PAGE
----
Eurostopodus mystacalis. White-throated Nightjar. — At nightfall every fine evening in April one was to be seen in continuous strong and graceful flight of sweeping curves about the tops of the tall eucalyptus. Once only (April 16th) were two birds seen at the same time, when it was too dark to identify the species. 

Eudynamys orientalis. Koel. — Unmistakable "cooees" were heard on two summer evenings, and a few nights later (January 14th) a bird came into the tall trees in the back paddock and "cooeed" several times. The birds have not been actually seen here, but have frequently been seen nearer the coast at Pittwater, about 8 miles away as the Crow flies.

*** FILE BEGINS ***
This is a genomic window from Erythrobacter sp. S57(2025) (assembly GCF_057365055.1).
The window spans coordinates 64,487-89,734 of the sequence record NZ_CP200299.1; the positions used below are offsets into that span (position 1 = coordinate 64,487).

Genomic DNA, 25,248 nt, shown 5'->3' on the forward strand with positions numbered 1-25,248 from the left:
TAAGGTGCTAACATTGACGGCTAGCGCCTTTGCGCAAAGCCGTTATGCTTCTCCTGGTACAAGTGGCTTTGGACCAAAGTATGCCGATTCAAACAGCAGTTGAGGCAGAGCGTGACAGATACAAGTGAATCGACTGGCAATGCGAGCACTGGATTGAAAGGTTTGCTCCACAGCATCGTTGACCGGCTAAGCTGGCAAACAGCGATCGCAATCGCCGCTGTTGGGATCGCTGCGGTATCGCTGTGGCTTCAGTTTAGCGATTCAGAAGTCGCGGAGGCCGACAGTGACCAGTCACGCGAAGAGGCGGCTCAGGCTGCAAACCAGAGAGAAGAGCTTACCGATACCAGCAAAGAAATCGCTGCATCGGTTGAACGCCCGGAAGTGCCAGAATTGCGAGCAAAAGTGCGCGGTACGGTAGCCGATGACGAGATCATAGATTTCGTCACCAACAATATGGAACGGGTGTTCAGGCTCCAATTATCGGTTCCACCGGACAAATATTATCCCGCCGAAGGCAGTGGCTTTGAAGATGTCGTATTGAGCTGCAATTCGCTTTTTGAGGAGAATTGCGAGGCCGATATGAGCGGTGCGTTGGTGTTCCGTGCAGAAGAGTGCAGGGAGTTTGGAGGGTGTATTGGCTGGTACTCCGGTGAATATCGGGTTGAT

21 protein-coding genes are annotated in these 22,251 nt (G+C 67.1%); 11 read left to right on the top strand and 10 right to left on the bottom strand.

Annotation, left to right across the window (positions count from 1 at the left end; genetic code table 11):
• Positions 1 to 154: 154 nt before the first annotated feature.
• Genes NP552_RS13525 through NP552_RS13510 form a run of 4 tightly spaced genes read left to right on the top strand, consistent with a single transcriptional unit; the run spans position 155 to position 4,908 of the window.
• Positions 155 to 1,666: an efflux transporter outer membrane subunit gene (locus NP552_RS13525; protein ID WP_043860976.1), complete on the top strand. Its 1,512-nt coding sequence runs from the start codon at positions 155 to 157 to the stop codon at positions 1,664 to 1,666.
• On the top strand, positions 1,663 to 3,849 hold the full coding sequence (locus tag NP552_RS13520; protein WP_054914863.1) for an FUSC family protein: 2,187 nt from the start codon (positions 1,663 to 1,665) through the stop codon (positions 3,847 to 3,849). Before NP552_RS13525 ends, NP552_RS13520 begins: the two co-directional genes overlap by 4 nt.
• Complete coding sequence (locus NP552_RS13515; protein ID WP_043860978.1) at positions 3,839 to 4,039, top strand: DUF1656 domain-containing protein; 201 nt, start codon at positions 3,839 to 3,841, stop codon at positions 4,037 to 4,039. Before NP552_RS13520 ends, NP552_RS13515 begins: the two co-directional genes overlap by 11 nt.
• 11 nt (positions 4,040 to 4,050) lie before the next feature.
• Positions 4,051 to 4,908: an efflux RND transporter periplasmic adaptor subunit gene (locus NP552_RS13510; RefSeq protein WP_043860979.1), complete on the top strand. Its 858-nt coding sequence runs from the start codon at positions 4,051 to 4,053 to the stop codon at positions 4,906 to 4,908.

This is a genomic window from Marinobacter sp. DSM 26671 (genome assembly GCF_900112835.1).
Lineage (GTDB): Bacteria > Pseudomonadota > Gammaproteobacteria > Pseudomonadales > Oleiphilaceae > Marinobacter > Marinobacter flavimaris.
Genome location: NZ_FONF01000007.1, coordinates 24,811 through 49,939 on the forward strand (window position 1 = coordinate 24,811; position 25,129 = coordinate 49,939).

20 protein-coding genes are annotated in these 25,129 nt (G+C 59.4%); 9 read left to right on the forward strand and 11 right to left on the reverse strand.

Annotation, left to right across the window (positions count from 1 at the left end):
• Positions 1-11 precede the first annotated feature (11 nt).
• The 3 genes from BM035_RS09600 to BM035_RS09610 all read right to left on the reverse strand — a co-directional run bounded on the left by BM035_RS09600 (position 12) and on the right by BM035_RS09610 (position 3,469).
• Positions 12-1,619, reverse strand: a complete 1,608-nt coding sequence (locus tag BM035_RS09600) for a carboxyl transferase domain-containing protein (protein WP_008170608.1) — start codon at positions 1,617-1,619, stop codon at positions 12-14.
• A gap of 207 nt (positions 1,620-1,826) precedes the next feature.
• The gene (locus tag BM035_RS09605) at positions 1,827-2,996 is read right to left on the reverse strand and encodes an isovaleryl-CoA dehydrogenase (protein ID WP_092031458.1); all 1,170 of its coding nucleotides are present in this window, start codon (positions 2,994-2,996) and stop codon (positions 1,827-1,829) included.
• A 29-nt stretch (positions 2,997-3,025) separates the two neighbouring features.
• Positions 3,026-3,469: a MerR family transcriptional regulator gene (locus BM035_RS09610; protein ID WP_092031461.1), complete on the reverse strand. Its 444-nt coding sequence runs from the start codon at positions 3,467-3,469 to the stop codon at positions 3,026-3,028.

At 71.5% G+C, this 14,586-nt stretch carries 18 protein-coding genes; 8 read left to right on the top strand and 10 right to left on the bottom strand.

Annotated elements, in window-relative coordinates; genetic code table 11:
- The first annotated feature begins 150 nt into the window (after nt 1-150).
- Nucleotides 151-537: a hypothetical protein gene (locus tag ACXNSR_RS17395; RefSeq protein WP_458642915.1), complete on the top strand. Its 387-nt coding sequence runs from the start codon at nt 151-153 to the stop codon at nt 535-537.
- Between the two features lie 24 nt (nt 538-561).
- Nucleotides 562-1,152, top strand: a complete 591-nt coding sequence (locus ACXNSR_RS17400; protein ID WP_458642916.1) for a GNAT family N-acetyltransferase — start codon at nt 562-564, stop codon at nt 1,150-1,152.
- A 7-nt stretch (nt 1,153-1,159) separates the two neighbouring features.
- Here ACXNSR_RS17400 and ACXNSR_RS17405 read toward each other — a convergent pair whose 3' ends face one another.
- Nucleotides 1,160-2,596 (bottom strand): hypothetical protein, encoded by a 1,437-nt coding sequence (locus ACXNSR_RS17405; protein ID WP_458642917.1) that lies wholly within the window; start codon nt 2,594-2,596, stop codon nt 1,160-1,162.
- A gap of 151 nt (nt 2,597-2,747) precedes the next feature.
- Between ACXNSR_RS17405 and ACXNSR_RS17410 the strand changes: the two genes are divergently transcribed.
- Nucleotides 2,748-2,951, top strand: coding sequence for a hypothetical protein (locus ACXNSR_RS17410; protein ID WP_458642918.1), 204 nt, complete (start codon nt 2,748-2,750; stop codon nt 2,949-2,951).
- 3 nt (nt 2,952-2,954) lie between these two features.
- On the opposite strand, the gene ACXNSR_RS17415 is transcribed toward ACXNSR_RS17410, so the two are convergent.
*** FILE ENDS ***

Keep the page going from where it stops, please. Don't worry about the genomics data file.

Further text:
Microeca fascinans. Australian Brown Fly-catcher. — Jacky Winters are very common indeed and great favourites. They have no bright plumage to please the eye, but are so lively, friendly, and useful, and such sweet songsters in the warmer months; frequent companions to the gardener (but often in high timber, where their song is usually given), alighting familiarly round about on twig or post, and flicking the white-edged tail to this side and that side. Quiet and trustful, alert and wistful, gentle, yet they are marvellously quick. If a morsel is dropped it will be caught in the beak before falling 6 inches. On good terms with all other birds with the exception of Cuckoos. Rather silent through the cool months, but they give prolonged "Peter Peters" in a variety of sweet tones and modulations in spring. Their chorus at dawn on a fine spring morning is glorious — a daily joy to the early riser in these parts. We feed some every day by tossing up little bits of cheese to be caught in mid-air — a natural way for fly-catchers to obtain food — and they take them most wonderfully with the greatest ease. A few posts close to the verandah are for their special use. In the garden they will alight just at hand or hover above one's head, asking for a morsel to be thrown to them. Their shallow little nests, though so small and hard to see, may be found easily by watching the birds. Their were four last season within 70 yards along the road by the gate. Usually they are in a big eucalyptus and frequently are quite low.